The MBA program helped me consider Stephens Life as more than its print product. As a media organization and brand, Stephens Life needed a new mission.
Guided by seminars and management courses and advised by professors, I fundamentally changed what Stephens Life did and how it did it. Defining a goal to deliver compelling and relevant content, Stephens Life moved online, printing only “the best of the web” at semester’s end as a glossy magazine.This required reorganization, and I flattened the Stephens Life’s hierarchy. The elimination of positions caused blowback, but I had learned how to address that, too. And I instituted a staff evaluation system, developing contracts in which staff members identified the personal, team, and organizational goals that would influence their final assessments.
Lessons from marketing courses helped to improve Stephens Life’s reach across
campus, and beyond. Previously unfamiliar with Excel, I used finance and data analysis assignments to develop workbooks for tracking initiatives and maintaining budgets and schedules.
All of these courses taught me how to define success, making it easier to determine
whether individual actions facilitate or hinder progress toward a goal.
The results of this approach are clear. Besides an attractive and informative website and magazine, Stephens Life’s staff of nearly 20 now boasts an active social media presence, weekly television broadcast, and an auxiliary lifestyle magazine. Revenues from subscriptions and advertisements are up, and Stephens Life has developed partnerships with local boutiques, restaurants, and music venues.
The transition from full-time faculty member to full-time student comes with a bit
of apprehension, but that is far outweighed by my eagerness to see what results
from immersing myself in the Crosby MBA program.
Laura “Rudy” Rudolphi, Crosby MBA ’09, did not know exactly what career she wanted to pursue when she entered the Crosby MBA program. She always had an interest in statistics, and found classes such as Database Marketing to be entertaining and informative. “The [Crosby MBA] program allowed me to develop a strong ability to think critically,” says Laura, who found herself taking an indirect path to a career in analytics.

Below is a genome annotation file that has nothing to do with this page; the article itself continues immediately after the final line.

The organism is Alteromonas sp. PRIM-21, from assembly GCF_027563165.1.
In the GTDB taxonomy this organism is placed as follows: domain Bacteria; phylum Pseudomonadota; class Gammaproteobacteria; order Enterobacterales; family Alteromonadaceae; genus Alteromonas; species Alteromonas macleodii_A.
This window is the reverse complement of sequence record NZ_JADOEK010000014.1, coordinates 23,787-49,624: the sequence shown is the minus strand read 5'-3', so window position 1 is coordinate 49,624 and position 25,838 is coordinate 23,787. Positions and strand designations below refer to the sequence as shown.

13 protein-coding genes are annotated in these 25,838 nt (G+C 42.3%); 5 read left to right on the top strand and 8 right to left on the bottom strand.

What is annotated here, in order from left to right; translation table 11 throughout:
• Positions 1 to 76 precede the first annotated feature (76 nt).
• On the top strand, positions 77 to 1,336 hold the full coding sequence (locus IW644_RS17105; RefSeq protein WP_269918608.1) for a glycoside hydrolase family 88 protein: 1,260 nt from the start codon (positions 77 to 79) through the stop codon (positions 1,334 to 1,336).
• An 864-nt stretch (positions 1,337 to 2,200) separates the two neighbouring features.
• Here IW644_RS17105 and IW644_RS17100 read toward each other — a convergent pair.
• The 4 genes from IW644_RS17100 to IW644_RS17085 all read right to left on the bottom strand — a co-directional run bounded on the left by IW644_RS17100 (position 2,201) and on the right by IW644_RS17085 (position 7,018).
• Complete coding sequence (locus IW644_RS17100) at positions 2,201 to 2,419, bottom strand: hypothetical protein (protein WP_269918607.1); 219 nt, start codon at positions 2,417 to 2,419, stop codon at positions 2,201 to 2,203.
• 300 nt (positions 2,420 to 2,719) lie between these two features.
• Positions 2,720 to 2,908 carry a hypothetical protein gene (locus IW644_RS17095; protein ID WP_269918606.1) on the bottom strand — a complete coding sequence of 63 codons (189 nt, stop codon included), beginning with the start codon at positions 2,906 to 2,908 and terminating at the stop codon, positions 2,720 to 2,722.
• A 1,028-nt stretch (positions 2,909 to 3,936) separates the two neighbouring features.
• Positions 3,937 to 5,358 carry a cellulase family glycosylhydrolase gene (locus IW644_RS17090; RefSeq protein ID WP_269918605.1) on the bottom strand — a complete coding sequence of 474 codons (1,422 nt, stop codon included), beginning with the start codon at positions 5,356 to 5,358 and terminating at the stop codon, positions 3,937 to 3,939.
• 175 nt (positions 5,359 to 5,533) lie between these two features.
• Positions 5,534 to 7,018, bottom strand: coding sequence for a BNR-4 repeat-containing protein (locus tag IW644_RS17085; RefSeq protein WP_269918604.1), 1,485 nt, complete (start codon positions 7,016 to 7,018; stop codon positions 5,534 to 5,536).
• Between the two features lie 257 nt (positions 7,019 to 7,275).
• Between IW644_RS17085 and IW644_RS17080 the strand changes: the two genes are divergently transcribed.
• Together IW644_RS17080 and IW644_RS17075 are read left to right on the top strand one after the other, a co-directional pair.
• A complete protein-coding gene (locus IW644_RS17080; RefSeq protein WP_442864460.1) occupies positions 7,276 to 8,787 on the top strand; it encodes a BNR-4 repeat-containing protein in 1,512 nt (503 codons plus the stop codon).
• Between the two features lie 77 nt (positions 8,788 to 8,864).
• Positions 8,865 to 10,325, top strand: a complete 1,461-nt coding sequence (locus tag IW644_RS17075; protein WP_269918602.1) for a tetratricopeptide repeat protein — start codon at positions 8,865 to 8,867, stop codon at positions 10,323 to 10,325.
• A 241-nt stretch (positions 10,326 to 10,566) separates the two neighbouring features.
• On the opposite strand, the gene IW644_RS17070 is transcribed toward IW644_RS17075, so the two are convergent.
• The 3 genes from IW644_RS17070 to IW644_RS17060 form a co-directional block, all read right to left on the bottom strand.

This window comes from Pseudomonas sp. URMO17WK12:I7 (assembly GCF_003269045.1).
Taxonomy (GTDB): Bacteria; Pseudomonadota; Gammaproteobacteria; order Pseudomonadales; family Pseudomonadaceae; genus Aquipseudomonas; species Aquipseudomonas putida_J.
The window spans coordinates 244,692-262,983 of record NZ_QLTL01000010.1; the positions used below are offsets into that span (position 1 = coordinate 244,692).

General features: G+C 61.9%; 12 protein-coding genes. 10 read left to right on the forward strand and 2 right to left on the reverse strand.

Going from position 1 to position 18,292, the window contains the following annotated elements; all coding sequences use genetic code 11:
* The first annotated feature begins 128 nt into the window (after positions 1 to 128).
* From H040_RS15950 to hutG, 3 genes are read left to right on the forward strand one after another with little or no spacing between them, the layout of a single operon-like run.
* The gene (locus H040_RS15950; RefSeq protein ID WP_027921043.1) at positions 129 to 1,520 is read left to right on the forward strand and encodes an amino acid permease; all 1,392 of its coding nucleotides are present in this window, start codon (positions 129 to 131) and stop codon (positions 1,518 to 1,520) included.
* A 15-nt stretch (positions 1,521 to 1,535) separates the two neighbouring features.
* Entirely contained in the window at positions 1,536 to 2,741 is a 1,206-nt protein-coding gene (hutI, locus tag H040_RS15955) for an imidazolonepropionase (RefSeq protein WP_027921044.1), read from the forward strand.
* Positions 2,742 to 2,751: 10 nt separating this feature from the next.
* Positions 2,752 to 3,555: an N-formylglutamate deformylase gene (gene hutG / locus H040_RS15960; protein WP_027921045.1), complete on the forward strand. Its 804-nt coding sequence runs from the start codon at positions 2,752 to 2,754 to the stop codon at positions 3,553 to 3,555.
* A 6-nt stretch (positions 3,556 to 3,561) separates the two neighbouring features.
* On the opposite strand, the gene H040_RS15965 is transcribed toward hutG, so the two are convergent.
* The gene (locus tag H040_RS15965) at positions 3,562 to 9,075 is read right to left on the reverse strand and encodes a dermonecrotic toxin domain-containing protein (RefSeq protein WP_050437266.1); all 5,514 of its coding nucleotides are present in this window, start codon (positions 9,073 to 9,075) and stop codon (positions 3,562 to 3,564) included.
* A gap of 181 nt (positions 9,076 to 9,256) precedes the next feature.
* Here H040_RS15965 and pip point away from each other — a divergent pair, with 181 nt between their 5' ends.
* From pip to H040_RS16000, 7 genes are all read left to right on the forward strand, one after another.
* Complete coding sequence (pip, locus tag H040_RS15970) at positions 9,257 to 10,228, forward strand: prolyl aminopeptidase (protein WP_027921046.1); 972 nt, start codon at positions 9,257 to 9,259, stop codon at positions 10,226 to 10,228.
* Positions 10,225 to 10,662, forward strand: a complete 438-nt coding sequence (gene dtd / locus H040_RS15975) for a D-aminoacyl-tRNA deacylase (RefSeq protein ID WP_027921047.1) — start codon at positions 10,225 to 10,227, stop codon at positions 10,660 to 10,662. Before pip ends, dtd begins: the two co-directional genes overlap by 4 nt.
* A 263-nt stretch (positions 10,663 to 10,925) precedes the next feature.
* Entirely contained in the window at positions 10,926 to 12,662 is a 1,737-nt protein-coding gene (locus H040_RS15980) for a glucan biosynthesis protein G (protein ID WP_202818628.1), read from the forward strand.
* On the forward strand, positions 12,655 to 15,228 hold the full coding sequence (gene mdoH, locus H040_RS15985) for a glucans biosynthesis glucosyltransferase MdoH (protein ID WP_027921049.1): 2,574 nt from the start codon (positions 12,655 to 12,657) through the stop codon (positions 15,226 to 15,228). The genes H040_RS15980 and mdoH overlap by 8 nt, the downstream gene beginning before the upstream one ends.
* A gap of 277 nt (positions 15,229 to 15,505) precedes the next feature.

The core analytical skills she acquired led to her current role as Associate Director of Analysis at dunnhumbyUSA in Cincinnati, Ohio, where she is challenged to develop special marketing campaigns and models not only to target customers but also to increase their loyalty to the brand.
Growing customer loyalty is one application of data analysis that employers such as dunnhumby use daily in order to achieve success. This UK-based customer science company focuses on increasing and sustaining this customer loyalty for its clients through campaign creations and model building. They expanded operations to the U.S in 2003 through a joint venture with The Kroger Company to better analyze customer rewards card data in order to personalize and enhance the consumer’s shopping experience.
The Crosby program remains innovative and cutting-edge by providing students with the opportunity to concentrate in the growing field of Marketing Analytics. In addition, the curriculum includes several required courses in business analytics, such as Data Analysis for Managers and Managerial Analytics. From working with basic data sets to building complex prediction models, the professors challenge each and every student to explore their critical thinking ability. Today’s companies often have an abundance of data, but they are not always able to turn it into useful, quality information. Marketing analytics seeks to explore databases and effectively utilize them through predictive modeling and other tools in order to make important marketing strategies, tasks, and decisions. Professors use a “hands-on” approach to learning through the use of programs such as SAS. “What I learned from my exposure to SAS during my MBA was invaluable,” says Laura.
As business continues to evolve, the field of marketing analytics will continue to play a major role in the decision-making process. Students with a passion for exploring and discovering patterns in data should consider the career possibilities in this field. The Crosby MBA program provides students with the opportunity to gain a valuable, experiential learning experience through its Marketing Analytics concentration. “Hiring managers want to see candidates with training who can analyze data and not just crunch numbers,” states Laura, “and the Crosby program helps prepare students for this critical thinking mindset.”